DCC175 Software on Dell Inspiron 8200

Hi David, I’m in the process of installing Windows ME on my old Dell Inspiron 8200 to start playing with the PC-Link and have come quite a long way: I’ve been able to download an image file for a Windows 98 bootable floppy with CDROM support, with which I’ve been able to format my harddrive and walk through the whole installation with the WinME CDROM until it needs to restart and the computer gets into an endless restart loop (start-up in Safe mode also fails and comes back with the same options). I’ve done a search on-line and it seems to be an issue that others have run into as well, but unfortunately all suggestions point towards no longer existing Microsoft support pages. Have you come across this as well and/or do you have any other suggestions?
Cheers Alex

As for as I know, it is a problem with the drivers for the computer’s hardware. Please correct me if I’m wrong.

ME has drivers for the hardware of that time on board, most notably drivers for the mainboard chipset. But when newer hardware, newer mainboards and thus newer chipsets are developed, after some generations of newer hardware (a few years) the old drivers that are present in ME will no longer function on those chipsets, and errors will occur. Those errors range from the inability to install windows at all, to some occasional blue screens or random lockups.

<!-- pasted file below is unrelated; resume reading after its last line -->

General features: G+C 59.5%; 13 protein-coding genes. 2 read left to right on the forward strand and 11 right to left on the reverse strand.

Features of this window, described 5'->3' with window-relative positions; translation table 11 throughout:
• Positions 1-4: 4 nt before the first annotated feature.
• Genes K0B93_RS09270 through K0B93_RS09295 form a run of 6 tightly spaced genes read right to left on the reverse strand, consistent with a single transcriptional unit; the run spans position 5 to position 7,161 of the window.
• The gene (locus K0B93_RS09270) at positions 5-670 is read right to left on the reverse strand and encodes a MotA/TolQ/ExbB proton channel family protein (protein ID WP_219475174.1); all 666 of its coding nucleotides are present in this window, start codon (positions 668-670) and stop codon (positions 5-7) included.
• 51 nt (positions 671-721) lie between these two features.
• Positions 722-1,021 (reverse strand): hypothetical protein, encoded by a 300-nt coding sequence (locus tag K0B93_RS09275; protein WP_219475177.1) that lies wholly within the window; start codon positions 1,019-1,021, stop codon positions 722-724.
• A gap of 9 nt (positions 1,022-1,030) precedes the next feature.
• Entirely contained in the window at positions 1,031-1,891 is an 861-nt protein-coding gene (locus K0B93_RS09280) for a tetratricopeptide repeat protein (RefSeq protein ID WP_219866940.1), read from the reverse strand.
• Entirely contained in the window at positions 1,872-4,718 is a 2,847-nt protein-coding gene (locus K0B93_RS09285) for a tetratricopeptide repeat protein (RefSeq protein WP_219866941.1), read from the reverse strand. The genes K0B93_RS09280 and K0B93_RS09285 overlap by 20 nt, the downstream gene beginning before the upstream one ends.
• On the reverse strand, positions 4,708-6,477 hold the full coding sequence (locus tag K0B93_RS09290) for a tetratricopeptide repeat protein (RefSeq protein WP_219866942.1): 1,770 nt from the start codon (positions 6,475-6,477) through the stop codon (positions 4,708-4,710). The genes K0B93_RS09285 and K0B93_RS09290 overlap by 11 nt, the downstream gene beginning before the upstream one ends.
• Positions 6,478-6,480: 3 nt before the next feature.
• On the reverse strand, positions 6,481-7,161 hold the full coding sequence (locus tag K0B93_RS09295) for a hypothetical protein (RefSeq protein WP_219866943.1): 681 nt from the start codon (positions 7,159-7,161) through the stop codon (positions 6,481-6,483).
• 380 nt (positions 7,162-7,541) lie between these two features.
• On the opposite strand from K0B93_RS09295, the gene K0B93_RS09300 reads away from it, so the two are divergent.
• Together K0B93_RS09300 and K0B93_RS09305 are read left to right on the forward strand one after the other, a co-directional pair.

For instance, it is totally impossible to install windows 95 on todays hardware. The chipset drivers built into w95 don’t know how to handle todays hardware/chipsets.
Also that is the reason why they released W95 version 2 and later version 3. I don’t remember the exact name of the releases, sorry. W95 V3 had USB support, which was totally new at that time!

So back to your case. I have not researched it, but it could be that the Inspiron 8200 is too new for ME. ME was around in about 2000, released in 1999 if I remember correctly. So then you need older hardware.
Unfortunately, you can not grab W2000 and install that, because DCC Studio won’t run on W2000 I believe (has anyone tried?).

One possible solution to this is virtualization or emulation of ME, but that has it’s own hardware related challenges. I have succesfully installed DCC studio on a W98 installation on my modern PC using WINE (emulation), but I have not been able to test the cable link to my DCC175 for the simple reason that I have not got a cable. Probably the emulation layer won’t allow access to the parallel port directly, which is what DCC studio needs.